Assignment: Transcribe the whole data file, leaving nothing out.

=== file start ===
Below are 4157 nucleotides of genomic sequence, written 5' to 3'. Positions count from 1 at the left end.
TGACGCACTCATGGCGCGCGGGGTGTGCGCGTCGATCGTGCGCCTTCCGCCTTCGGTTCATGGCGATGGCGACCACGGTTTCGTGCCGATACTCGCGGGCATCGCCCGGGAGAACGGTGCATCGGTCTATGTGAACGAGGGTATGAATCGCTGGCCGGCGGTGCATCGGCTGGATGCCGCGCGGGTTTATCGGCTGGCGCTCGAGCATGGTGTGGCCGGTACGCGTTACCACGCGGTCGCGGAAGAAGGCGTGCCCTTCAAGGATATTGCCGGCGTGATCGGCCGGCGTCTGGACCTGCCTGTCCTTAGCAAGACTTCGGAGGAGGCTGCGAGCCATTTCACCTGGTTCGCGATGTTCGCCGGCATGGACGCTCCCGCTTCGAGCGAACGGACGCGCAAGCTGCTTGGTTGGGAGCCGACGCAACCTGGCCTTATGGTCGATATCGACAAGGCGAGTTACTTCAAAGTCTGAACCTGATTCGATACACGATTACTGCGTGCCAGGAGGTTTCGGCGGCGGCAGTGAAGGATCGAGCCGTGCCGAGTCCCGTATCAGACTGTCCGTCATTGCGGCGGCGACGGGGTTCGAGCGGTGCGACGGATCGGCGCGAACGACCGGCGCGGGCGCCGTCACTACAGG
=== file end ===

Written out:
Below are 4157 nucleotides of genomic sequence, written 5' to 3'. Positions count from 1 at the left end.
TGACGCACTCATGGCGCGCGGGGTGTGCGCGTCGATCGTGCGCCTTCCGCCTTCGGTTCATGGCGATGGCGACCACGGTTTCGTGCCGATACTCGCGGGCATCGCCCGGGAGAACGGTGCATCGGTCTATGTGAACGAGGGTATGAATCGCTGGCCGGCGGTGCATCGGCTGGATGCCGCGCGGGTTTATCGGCTGGCGCTCGAGCATGGTGTGGCCGGTACGCGTTACCACGCGGTCGCGGAAGAAGGCGTGCCCTTCAAGGATATTGCCGGCGTGATCGGCCGGCGTCTGGACCTGCCTGTCCTTAGCAAGACTTCGGAGGAGGCTGCGAGCCATTTCACCTGGTTCGCGATGTTCGCCGGCATGGACGCTCCCGCTTCGAGCGAACGGACGCGCAAGCTGCTTGGTTGGGAGCCGACGCAACCTGGCCTTATGGTCGATATCGACAAGGCGAGTTACTTCAAAGTCTGAACCTGATTCGATACACGATTACTGCGTGCCAGGAGGTTTCGGCGGCGGCAGTGAAGGATCGAGCCGTGCCGAGTCCCGTATCAGACTGTCCGTCATTGCGGCGGCGACGGGGTTCGAGCGGTGCGACGGATCGGCGCGAACGACCGGCGCGGGCGCCGTCACTACAGG